Tuesday, April 29, 2008


1. The beauty of a well-told story is that it can function on many levels: a story told to a child probably has a surface plot and the ability to entertain - this is why children like being told stories; at the same time, however, a well-crafted story typically has a secondary meaning that lies below the surface. Thus, a story can entertain, while at the same time communicating values or provoking thought.

2. Again, a well-told story has the ability to function on multiple levels. As children grow up into young adults, they usually become better equipped to understand the deeper and more complicated levels within a story. They are also able to understand and appreciate stories that are deeper and more complex. A well-crafted book can provoke deeper thought and provide insight into the why's and how's of the world.

3. Throughout history, books have served as an outlet for political and social concerns, as well as a tool for crafting a national identity. In the late 18th century, the German intellectual Johann Herder coined the term volksgeist, meaning "the genius of the people". Herder and other Europeans of the 18th and 19th centuries believed that the collective literature of a nation's common people is what ultimately determined that nation's spirit and identity. Through written works, writers are able to represent the concerns, beliefs, values, and attitude of the nation as a whole.

4. A well-written story should have, first of all, well-developed and well-conceptualized characters. The characters should exhibit versimilitude and should function similarly to a real person put in their situation might; characters should also have emotional depth and complexity (the degree of which depends on the length of the story). If characters are unbelievable or lacking in complexity, the reason why should be evident and understandable.

A high-caliber story should also have a clever and complex plot (again, the degree of which depends on the length of the story). The events at the center of the action should be interesting should propel the plot forward. If plot events are resolved too soon, the story will have nowhere to go; on the other hand, if the plot events are not resolved or drag on too long, readers will lose interest, the story will be ultimately unsatisfying, and the theme will probably be unclear.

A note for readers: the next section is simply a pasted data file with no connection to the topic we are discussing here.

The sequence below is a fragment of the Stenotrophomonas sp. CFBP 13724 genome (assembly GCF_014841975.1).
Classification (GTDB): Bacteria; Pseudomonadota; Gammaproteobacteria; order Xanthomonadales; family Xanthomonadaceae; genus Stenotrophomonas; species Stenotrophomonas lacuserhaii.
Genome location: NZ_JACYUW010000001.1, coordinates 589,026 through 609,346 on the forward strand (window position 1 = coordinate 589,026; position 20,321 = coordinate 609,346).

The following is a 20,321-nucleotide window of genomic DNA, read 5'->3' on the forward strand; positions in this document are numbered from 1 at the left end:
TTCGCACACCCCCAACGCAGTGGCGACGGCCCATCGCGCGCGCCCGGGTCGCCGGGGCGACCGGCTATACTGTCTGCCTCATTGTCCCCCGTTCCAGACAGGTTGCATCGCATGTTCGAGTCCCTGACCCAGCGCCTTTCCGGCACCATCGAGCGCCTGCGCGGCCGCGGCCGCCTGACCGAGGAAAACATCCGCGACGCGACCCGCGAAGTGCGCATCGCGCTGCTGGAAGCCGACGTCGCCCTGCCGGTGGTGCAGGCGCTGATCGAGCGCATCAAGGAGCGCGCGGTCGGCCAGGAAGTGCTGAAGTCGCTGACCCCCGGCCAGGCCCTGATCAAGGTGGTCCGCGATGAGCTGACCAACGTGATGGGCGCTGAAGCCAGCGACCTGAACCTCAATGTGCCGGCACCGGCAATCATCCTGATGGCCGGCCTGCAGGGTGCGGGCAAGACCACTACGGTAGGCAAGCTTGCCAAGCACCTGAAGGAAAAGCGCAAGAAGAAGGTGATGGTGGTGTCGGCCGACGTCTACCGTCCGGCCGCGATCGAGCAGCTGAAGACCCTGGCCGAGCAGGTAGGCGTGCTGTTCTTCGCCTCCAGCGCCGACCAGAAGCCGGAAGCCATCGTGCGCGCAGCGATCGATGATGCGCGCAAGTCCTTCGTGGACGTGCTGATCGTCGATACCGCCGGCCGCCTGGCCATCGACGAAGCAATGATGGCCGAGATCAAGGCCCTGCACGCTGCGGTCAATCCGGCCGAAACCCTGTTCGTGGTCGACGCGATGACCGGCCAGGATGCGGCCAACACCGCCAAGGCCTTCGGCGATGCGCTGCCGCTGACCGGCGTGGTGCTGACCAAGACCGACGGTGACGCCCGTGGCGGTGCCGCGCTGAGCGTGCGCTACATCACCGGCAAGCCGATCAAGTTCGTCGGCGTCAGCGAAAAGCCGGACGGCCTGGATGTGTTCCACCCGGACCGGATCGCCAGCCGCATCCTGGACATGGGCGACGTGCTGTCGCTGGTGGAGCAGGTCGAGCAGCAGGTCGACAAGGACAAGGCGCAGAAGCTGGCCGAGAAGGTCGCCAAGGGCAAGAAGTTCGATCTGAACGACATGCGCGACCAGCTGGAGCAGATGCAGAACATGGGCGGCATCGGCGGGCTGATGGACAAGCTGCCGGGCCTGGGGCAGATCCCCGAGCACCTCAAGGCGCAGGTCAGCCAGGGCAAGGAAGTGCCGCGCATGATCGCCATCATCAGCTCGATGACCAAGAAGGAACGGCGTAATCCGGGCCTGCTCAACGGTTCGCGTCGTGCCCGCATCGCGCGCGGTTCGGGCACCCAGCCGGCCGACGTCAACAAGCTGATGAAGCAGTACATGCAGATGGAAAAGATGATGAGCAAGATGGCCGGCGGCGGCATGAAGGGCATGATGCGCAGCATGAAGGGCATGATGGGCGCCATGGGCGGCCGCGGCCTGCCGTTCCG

A story of literary merit should also have a vividly depicted setting. If the reader cannot envision the place in which the plot events are occuring, he or she will likely feel alienated and estranged. It's important to create a world that is plausible - one that draws the reader in. The world in which the story is set should be rich and pictorial.

Finally, and arguably most importantly, a good story should effectively communicate an original theme. The story should have significance beyond the literal surface meaning that it communicates. Whether it provides insight, communicates values, conveys a social or political concern, the writing should establish something deeper than its literal plot.

Wednesday, March 19, 2008

Is Anything?

Cars drift in and out of this luxurious bubble, suspended above the city streets. Beautiful people drift in and out the cars, floating through time and space, elegant and divine. I'm shivering on the street, looking up at a high rise New York apartment, and I can't stop, even though the air possess the warmth of every beautiful June night. My foot finds the first step leading to the apartment door, and I allow myself to be drawn up, carried along with all the people. Someone hands me a martini glass, and I politely and casually accept the drink; I sip urbanely and eloquently, I drink with the elegance of all the wealth around me. A beautiful young women sits on a couch, alternately smoking a cigarette and sipping her highball. As the warmth of the stars falls through the window, it casts a soft luminescence across her and all the other people in the flat. This little bubble - this little world - is positively aglow.

The year is 1926, and it's a beautiful night. I've been in this city for the past few weeks, and I plan on staying for a while longer. When I find myself moved, I suppose I'll find somewhere else to take root - at least for a little while. I've never been comfortable with the idea of staying anywhere too long; I imagine myself as a transient image, flitting in and out of the still air of whatever glowing city possesses my soul at that particular moment. I see people, or things - anything really, anything that intrigues me - and I let it draw me up into... whatever it is. And then I stay there for awhile, soaking in the images and the vibrancy of my surroundings. And then I move on. My life is fleeting, but I don't mind the impermanence. After all, is anything really permanent?